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Title: Advanced chemical science-based high-resolution low-cost printing for high performance printed electronics
Authors: Shi, Jingsheng
Keywords: DRNTU::Engineering::Materials::Microelectronics and semiconductor materials
Issue Date: 2011
Source: Shi, J. S. (2011). Advanced chemical science-based high-resolution low-cost printing for high performance printed electronics. Doctoral thesis, Nanyang Technological University, Singapore.
Abstract: Printing processes are promising alternatives to photolithography for printed electronics. It is essential to applications such as large-area flat-panel displays, electronic paper, radio frequency identification tags (RFID tags), and ultraportable disposable sensors, which have requirements other than operating speeds and increasingly complicated circuits for better manufacturability. The impact of printing processes on device performance is still underexplored. Understanding and advancing the chemical sciences involved in printing electronics is essential to develop new printing technologies or improve existing printing processes for high performance organic semiconductor/CNT- based printed electronics. UV transfer embossing using selective cross-linking of resins has been improved for lower gate leakage current, and significant roughness reduction at the dielectric-semiconductor interface, leading to improved device performance. The resulting printed OTFT produced one order higher mobility (0.01 - 0.02 cm2/V s) and two orders higher on/off ratio (104) compared to top- gated devices. In-situ polymerization in PDMS-based nanocomposite dielectric material was used to replace cross-linking of UV resins and develop a low-cost adhesive-free direct transfer printing process. The adhesive-absent semiconductor-electrode interface showed width-normalized contact resistance of ~100 kΩ·cm. Further improved device performance with a high mobility of 0.038 cm2/V s and an on/off ratio of 104 - 105 was demonstrated. The first use of spatial control of oxygen-inhibition of photopolymerization in acrylate-based materials was demonstrated as a universal printing technique applicable on different substrates. The new approach eliminates the expensive equipment and materials in the conventional lithography process. This new printing method was also used to fabricate printed TFTs on Si and PET substrates, showing very good device performance. A single-step transfer printing method to fabricate CNT finFETs with novel PVA dielectric-wrapped CNT network was developed and the printed high performance CNT finFETs with mobility of 27 ± 10 cm2/V s and 102-104 on/off ratio were fabricated. The method is a versatile low-cost printing technology to mass-produce high performance all-printed CNT-based electronics on flexible large-area substrates for a broad range of electronic applications. In summary, advances in chemical science for new and improved printing processes were studied to offer better device performance for printed electronic and to address the technological issues in other printing processes while fundamental studies were conducted on how the printing processes would affect the performance of the printed devices from various aspects. This research offers chemical, material and mechanical engineering approaches for better manufacturability and high performance printed electronics, in addition to providing fundamental insights on the effect of the printing process on devices.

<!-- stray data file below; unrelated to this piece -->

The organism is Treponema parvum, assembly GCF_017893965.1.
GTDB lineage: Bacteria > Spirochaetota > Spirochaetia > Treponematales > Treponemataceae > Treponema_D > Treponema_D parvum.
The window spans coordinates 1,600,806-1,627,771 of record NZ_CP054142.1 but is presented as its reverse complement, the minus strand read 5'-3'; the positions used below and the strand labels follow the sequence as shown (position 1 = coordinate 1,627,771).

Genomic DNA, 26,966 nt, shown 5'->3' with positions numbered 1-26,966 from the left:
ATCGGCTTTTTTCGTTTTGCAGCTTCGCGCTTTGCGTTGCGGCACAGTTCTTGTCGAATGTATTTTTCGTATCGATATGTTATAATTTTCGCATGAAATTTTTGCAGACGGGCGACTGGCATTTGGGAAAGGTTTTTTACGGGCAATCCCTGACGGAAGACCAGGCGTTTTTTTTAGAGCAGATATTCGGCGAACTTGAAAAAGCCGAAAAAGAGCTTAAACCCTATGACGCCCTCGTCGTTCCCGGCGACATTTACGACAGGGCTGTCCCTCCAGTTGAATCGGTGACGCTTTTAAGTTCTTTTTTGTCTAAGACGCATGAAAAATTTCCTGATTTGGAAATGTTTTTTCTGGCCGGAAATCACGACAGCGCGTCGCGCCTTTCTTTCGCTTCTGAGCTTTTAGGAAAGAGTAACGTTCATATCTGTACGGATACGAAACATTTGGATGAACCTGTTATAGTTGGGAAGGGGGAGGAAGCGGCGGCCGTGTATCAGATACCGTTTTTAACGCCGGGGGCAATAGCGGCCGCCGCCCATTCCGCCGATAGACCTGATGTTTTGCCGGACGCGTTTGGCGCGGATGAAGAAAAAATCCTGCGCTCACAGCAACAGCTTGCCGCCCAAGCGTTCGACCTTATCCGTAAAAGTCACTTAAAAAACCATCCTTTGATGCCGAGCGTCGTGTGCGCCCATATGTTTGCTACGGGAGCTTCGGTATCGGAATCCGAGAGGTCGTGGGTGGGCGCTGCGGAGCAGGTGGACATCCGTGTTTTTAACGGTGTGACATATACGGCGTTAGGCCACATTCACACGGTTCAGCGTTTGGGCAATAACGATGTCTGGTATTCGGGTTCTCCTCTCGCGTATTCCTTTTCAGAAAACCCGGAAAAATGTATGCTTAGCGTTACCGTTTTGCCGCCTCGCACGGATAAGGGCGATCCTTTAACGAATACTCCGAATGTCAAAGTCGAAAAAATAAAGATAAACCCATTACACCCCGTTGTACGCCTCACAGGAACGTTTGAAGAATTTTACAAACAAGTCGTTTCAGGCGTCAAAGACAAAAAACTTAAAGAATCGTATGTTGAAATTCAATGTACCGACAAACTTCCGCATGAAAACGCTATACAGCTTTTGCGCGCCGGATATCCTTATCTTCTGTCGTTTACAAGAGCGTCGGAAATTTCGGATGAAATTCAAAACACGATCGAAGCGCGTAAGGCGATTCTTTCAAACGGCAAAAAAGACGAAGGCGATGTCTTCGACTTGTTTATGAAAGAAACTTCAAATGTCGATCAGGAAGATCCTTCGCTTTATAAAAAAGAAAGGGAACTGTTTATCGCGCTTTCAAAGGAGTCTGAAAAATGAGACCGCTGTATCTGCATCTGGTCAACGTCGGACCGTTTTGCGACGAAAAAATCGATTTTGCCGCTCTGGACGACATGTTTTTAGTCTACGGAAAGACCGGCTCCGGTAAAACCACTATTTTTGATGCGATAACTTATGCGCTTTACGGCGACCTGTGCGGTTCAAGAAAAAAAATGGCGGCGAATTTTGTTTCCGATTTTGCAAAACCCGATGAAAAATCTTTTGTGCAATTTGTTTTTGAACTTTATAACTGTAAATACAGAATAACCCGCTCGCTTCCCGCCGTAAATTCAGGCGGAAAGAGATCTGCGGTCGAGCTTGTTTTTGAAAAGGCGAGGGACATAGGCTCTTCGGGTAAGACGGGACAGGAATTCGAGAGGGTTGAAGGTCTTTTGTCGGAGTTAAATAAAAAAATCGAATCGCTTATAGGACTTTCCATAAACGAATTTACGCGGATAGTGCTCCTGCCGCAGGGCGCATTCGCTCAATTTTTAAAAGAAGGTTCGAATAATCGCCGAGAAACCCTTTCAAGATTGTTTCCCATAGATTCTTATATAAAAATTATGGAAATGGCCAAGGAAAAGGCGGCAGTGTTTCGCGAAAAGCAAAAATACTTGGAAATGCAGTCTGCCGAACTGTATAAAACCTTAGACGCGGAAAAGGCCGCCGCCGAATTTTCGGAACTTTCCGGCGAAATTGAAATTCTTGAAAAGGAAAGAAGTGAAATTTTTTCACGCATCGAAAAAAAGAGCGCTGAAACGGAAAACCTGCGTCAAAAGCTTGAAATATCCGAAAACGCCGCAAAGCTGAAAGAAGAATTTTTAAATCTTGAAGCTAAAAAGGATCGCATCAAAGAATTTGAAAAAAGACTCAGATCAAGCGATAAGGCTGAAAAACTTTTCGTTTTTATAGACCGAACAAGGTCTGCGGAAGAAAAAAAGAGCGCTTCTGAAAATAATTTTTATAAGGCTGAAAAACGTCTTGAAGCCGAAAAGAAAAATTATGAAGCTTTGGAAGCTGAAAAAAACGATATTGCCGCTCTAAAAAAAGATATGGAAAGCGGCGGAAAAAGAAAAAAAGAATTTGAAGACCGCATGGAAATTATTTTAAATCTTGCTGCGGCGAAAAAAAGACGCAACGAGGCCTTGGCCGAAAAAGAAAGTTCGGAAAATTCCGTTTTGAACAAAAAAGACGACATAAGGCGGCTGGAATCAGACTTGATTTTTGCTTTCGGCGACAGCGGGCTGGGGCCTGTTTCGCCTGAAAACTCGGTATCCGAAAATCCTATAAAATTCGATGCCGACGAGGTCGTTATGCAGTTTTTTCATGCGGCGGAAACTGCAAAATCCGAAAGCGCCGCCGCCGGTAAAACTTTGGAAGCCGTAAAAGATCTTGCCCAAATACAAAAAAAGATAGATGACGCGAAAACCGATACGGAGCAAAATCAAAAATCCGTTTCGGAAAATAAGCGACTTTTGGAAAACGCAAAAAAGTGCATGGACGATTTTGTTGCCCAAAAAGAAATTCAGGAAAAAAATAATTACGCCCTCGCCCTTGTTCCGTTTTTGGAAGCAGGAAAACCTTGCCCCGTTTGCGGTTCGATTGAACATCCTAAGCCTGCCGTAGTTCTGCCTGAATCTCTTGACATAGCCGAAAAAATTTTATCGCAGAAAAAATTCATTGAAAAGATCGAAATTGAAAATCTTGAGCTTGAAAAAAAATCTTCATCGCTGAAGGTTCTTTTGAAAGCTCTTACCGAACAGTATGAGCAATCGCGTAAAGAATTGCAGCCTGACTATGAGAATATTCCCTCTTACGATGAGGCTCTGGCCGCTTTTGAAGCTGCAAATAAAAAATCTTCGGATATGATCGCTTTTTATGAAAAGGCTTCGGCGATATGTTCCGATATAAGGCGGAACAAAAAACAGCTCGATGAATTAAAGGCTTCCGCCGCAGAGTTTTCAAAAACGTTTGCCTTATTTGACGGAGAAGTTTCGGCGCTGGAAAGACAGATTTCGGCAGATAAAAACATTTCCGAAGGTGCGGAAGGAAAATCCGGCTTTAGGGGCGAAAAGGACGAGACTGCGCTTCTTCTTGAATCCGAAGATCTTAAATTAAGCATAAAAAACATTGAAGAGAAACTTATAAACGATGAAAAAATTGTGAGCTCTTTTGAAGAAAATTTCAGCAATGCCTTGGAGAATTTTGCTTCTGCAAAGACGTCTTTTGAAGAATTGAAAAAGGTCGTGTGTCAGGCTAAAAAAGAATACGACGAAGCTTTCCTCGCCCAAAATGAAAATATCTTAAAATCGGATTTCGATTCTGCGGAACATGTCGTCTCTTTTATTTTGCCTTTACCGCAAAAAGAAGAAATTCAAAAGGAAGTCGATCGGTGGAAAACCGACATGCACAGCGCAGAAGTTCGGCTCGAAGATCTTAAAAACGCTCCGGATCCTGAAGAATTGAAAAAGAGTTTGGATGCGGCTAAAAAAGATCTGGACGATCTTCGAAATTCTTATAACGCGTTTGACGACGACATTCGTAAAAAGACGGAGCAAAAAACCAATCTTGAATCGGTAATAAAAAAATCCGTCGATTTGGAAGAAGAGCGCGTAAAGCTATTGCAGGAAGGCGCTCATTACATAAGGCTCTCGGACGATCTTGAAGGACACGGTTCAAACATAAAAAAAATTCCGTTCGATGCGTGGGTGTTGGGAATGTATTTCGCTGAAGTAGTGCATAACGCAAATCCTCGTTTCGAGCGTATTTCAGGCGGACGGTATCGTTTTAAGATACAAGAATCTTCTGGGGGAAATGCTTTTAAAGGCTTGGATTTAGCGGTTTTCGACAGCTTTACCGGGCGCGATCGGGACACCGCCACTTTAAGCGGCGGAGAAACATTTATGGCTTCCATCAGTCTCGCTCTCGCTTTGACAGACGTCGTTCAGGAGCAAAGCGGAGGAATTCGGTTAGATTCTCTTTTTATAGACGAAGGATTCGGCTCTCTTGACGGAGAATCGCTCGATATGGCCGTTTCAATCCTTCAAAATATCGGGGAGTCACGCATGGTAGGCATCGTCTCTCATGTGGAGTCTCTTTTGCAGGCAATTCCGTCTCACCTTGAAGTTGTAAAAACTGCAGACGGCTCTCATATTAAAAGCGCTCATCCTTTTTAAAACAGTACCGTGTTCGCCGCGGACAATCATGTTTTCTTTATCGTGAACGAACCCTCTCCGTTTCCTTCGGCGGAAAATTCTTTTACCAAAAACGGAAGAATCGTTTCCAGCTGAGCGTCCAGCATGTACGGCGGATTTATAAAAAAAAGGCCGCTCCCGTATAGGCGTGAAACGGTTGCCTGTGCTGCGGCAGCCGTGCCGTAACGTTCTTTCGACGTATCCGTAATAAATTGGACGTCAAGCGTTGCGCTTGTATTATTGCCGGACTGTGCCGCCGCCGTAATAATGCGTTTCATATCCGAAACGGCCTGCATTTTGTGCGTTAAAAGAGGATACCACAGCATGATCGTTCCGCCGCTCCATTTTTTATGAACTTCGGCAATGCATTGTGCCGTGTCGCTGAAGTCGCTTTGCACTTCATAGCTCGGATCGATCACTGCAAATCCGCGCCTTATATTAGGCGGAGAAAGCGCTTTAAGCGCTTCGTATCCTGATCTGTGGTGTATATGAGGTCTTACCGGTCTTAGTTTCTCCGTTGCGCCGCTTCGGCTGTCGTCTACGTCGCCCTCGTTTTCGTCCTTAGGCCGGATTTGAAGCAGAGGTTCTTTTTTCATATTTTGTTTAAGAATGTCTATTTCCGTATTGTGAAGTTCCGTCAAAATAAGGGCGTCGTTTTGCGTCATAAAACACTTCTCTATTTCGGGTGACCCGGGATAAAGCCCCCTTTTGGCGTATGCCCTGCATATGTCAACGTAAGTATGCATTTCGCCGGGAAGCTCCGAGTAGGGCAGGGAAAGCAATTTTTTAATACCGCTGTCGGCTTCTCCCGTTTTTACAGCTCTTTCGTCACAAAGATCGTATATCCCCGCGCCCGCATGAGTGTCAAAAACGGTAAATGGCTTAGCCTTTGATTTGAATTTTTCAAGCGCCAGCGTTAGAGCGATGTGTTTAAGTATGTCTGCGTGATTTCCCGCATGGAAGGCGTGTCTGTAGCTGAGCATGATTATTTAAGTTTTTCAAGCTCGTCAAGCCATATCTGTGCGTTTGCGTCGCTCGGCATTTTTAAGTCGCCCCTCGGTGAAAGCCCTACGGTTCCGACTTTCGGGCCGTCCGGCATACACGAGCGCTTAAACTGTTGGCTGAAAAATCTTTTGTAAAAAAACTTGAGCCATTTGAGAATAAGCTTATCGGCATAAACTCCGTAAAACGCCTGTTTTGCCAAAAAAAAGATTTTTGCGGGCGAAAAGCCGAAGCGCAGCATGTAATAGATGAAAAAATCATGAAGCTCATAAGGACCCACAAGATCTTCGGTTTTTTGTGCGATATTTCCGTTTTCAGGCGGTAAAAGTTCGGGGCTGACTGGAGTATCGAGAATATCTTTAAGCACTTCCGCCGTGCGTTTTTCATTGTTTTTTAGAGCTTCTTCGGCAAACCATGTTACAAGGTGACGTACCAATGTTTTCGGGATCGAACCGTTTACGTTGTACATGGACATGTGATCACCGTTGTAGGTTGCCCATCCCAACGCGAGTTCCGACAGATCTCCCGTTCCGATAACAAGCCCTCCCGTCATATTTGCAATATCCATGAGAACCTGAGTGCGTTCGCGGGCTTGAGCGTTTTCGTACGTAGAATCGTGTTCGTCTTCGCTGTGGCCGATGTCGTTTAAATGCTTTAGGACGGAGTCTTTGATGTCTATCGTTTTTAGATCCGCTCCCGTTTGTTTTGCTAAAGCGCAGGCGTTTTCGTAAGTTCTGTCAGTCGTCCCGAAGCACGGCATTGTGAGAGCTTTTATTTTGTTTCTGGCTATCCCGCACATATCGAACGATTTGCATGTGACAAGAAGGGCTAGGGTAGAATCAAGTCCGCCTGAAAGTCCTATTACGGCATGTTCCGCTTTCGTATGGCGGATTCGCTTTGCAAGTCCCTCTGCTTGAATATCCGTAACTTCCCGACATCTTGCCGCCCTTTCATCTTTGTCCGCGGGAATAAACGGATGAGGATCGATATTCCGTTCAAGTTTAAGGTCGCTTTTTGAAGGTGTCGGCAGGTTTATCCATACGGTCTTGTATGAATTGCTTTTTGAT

DOI: 10.32657/10356/48060
Fulltext Permission: open
Fulltext Availability: With Fulltext
Appears in Collections:SCBE Theses

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